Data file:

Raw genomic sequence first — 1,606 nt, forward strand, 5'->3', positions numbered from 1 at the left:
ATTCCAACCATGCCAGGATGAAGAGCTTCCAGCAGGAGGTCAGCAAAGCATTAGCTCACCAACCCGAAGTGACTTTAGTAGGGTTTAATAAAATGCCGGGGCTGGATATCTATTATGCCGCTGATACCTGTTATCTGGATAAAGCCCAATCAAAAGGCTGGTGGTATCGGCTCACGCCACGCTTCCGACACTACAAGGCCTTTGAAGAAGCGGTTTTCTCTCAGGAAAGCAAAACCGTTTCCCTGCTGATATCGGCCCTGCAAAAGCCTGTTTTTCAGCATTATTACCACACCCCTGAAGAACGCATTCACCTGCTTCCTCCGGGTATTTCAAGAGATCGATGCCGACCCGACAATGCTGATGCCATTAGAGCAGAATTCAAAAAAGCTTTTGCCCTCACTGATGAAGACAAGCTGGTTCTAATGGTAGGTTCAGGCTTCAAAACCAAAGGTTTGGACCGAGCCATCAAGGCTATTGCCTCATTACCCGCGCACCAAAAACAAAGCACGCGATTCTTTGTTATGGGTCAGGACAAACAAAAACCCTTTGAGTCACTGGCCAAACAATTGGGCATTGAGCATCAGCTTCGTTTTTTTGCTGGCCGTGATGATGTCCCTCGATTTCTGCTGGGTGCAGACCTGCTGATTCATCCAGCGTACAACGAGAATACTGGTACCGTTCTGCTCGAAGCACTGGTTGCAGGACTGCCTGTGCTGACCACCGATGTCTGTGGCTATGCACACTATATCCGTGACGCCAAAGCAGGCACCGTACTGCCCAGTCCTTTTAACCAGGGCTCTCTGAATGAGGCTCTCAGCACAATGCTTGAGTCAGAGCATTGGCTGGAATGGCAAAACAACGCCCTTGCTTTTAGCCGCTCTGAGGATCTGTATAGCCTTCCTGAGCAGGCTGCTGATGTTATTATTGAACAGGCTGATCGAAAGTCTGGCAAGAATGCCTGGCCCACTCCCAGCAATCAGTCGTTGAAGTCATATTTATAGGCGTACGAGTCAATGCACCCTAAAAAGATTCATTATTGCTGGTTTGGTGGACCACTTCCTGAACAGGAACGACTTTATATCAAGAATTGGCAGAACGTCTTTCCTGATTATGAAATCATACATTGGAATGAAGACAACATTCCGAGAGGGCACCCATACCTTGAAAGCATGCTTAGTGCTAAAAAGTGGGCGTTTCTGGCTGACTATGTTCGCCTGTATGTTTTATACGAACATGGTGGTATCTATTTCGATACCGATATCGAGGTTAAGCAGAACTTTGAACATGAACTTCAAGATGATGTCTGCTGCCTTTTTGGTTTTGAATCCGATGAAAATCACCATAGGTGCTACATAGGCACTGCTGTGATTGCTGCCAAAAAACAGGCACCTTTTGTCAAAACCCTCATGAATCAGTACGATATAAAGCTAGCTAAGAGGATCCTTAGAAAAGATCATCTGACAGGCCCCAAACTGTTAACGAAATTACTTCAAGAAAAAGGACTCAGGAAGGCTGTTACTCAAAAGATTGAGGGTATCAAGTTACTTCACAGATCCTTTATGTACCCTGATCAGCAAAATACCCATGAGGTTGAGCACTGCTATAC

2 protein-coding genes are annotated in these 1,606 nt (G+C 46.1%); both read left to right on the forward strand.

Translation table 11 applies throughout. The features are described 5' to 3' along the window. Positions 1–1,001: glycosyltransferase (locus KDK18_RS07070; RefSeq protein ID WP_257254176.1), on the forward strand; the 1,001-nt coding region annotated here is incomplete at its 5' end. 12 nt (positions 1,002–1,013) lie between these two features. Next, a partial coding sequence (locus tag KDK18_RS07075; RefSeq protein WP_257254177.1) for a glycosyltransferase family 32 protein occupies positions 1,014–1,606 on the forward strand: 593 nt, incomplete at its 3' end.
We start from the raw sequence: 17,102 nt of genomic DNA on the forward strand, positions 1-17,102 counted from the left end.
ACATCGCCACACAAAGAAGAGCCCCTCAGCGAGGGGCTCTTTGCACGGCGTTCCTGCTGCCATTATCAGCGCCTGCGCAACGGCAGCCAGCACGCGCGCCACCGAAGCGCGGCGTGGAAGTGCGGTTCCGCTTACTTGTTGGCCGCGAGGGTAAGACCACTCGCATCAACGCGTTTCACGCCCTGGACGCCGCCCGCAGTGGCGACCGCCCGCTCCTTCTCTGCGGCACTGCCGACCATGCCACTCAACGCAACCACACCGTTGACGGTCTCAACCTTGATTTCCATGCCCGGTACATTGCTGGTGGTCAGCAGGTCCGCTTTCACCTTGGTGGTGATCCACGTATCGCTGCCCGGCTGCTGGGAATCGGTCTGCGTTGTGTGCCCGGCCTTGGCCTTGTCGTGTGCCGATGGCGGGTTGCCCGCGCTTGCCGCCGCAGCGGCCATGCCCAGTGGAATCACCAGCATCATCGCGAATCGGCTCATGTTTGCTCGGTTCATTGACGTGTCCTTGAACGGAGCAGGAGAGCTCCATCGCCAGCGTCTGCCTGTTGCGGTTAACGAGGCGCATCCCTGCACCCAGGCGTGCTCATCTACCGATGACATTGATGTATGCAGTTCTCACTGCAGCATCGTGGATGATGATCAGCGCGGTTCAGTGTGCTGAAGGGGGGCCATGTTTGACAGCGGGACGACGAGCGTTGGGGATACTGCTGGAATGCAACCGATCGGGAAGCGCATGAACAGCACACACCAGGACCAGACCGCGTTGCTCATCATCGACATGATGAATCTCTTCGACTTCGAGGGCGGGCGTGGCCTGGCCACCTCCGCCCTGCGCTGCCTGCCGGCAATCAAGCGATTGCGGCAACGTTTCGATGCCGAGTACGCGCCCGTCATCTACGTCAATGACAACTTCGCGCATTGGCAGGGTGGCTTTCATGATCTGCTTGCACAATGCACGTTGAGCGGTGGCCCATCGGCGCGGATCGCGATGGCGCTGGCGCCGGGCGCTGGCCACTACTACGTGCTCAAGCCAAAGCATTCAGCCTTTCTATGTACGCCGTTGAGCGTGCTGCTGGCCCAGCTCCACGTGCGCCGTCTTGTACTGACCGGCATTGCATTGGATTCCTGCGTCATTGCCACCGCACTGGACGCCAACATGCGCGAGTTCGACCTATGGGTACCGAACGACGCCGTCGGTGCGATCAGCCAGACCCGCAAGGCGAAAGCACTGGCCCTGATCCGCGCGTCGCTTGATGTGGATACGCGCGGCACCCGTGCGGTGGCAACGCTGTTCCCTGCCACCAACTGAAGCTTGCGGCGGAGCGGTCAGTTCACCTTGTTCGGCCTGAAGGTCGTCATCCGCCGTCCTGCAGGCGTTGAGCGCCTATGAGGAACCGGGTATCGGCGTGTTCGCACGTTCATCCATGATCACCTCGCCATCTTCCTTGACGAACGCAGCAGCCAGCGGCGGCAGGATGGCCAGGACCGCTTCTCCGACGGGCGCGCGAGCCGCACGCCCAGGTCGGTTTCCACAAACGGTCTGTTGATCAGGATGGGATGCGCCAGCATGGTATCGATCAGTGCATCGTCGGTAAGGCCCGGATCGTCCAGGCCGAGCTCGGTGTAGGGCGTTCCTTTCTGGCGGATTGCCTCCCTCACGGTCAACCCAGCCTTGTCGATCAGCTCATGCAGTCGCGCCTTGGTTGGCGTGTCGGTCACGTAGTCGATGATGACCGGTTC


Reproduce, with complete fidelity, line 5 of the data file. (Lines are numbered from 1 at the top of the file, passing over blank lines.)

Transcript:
We start from the raw sequence: 17,102 nt of genomic DNA on the forward strand, positions 1-17,102 counted from the left end.